Posts by BenWilson

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  • Hard News: Morning in Auckland,

    I can understand why criminals wouldn't really agree with censuses. I even think they've got a point. As a small subsection of society in NZ, they're never going to be able to feel comfortable answering a bunch of the questions honestly.

    Auckland • Since Nov 2006 • 9919 posts Report Reply

  • OnPoint: On Freedom of Speech,

    The one good thing about all of this is that we as a species have turned violence into semiotics. Where once we would have just been pounding away at each other with sticks and stones, we sublimate violent behaviour into words.

    Loud barking, chest beating, pissing on local trees, baring teeth etc, serve most of the same purposes as insults. I think the difference with humans is that we're capable of violence on a much more massive scale, so more sophisticated versions of the same thing have evolved. We spend lifetimes learning them.

    Auckland • Since Nov 2006 • 9919 posts Report Reply

  • OnPoint: On Freedom of Speech,

    I'm not entirely sure if parsing out the exact connotation of insults and insisting on correctness there is ever going to fly. The point is: Insulting people is insulting. It might also be insulting to whomsoever you use to insult them by comparing them to, but that's somewhat incidental - the negative attitude leading to the desire to insult will still be there, and can be expressed in the politest of terms, whilst still being incredibly insulting. Likewise, without the intent, the insult can even be a term of endearment. Calling people cunts is very often done that way.

    Auckland • Since Nov 2006 • 9919 posts Report Reply

  • OnPoint: On Freedom of Speech,

    Kids definitely use gay a lot to mean "soft, weak, pathetic, etc". But they don't use other more pejorative terms for gay much, which makes me wonder if it's just the connotation of that exact word. In some ways I think it's a very poor word for homosexual. Not all homosexuals display the qualities that it hints at, many are rough as guts, not particularly happy, very strong etc. But I can't think of too many other words that are better. Queer, fag, poof, queen, etc, all are loaded with imagery of difference, oppression, softness, effeminacy, etc.

    Auckland • Since Nov 2006 • 9919 posts Report Reply

  • Regulate What?,

    If I was a blogger, I don't think I'd want to sign up for any rules that said I had to be balanced and fair.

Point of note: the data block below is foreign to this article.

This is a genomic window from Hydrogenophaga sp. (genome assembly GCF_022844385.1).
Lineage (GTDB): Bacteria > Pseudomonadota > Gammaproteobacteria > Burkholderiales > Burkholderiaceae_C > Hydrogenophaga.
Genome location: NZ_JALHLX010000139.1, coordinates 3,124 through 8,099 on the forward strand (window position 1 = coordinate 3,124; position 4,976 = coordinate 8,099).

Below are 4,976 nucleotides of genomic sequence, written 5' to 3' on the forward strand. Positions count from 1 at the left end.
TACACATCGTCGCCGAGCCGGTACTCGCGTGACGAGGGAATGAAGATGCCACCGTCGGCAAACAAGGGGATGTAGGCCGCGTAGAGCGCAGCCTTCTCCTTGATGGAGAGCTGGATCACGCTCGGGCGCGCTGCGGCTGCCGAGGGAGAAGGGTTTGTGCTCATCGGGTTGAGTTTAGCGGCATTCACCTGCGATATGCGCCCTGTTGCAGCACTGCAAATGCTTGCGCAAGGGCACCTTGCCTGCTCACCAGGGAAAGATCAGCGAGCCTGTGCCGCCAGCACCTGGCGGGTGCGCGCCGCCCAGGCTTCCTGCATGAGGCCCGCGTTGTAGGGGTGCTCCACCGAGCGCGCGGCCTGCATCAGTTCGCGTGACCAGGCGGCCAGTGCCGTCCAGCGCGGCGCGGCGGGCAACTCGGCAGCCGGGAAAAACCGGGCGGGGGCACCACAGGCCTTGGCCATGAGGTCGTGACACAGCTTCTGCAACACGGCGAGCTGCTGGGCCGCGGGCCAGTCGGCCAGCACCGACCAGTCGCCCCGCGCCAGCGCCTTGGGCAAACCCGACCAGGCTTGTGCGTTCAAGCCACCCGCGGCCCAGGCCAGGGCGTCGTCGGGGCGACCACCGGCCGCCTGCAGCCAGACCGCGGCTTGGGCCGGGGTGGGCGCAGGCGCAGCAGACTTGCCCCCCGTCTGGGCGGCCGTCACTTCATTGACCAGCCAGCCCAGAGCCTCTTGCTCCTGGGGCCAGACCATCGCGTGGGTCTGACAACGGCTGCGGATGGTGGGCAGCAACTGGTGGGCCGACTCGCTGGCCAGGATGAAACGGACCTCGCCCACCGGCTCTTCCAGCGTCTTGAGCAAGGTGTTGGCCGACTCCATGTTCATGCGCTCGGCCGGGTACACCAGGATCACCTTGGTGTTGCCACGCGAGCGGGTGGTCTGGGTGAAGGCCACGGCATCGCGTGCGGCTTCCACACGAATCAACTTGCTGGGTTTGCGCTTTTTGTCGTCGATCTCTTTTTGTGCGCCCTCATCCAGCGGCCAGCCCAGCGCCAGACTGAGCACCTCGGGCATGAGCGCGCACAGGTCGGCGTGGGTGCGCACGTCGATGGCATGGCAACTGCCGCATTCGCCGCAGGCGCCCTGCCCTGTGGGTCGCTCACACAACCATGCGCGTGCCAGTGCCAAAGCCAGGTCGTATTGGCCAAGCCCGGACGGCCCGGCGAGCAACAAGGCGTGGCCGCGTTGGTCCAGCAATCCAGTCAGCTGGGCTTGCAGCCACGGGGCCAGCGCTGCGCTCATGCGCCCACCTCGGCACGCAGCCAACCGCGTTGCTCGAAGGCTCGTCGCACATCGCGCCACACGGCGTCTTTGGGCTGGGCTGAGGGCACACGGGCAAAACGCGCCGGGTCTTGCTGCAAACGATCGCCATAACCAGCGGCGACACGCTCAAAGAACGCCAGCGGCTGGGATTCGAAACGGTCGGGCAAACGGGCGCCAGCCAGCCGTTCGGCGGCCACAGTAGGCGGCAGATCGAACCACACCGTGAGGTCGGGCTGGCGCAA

Auckland • Since Nov 2006 • 9919 posts Report Reply

  • OnPoint: On Freedom of Speech,

    Because it's gender specific in America, I think if you use it on men it carries a different meaning. It's saying they're like nasty women. Which probably drops the overall power of it, emphasizing the "you're a girl/gay" part over "you're really nasty". It could be closer to "bitch".

    Here, if you say it of a man, it really emphasizes the "you're nasty" possibly even "you're abusing your power". That's definitely how it's being used re PH in this thread. Now I think about it, over here, I don't hear it pointed at women very often, and when I heard it on OF the other night, it sounded more like the American usage.

    Auckland • Since Nov 2006 • 9919 posts Report Reply

  • OnPoint: On Freedom of Speech,

    I always find it strange in American film - I've never heard it used of a male*. It clearly has a similar meaning to here, but exclusively for women. I wonder if that's why you also don't hear it often, why it's more taboo there than here.

    *Edit: Duh, in case it's not clear - the C word.

    Auckland • Since Nov 2006 • 9919 posts Report Reply

  • Southerly: At Last, David Haywood's 2010…,

    I'm not sure if spelling Nazism or pronunciation Nazism is worse. Both are pretty damned annoying, although probably necessary in some professions. I lost all taste for it during my time in Australia. It's not in any way conducive to understanding, almost always it's used to get on people's arse's. My standard rejoinder to attempts to get me to say Fish was to say "You're a butt of a duck, choose whichever one you like better".

    Auckland • Since Nov 2006 • 9919 posts Report Reply

  • Southerly: At Last, David Haywood's 2010…,

    I've never pronounced them differently, although I must note that it "feels" different when I say them with different meaning. But I don't think anyone could hear what I'm feeling there, would just have to work it out from context (which is probably why it doesn't matter much). Eventually you'll hear "they" instead of "she" and know which word it actually was.

    Auckland • Since Nov 2006 • 9919 posts Report Reply

  • Southerly: At Last, David Haywood's 2010…,

    I think the real problem is actually forming both singular and plural. Both sound like "Womn". I don't think I've every heard the last part pronounced as either "men" or "man". It's always "mn".

    Auckland • Since Nov 2006 • 9919 posts Report Reply

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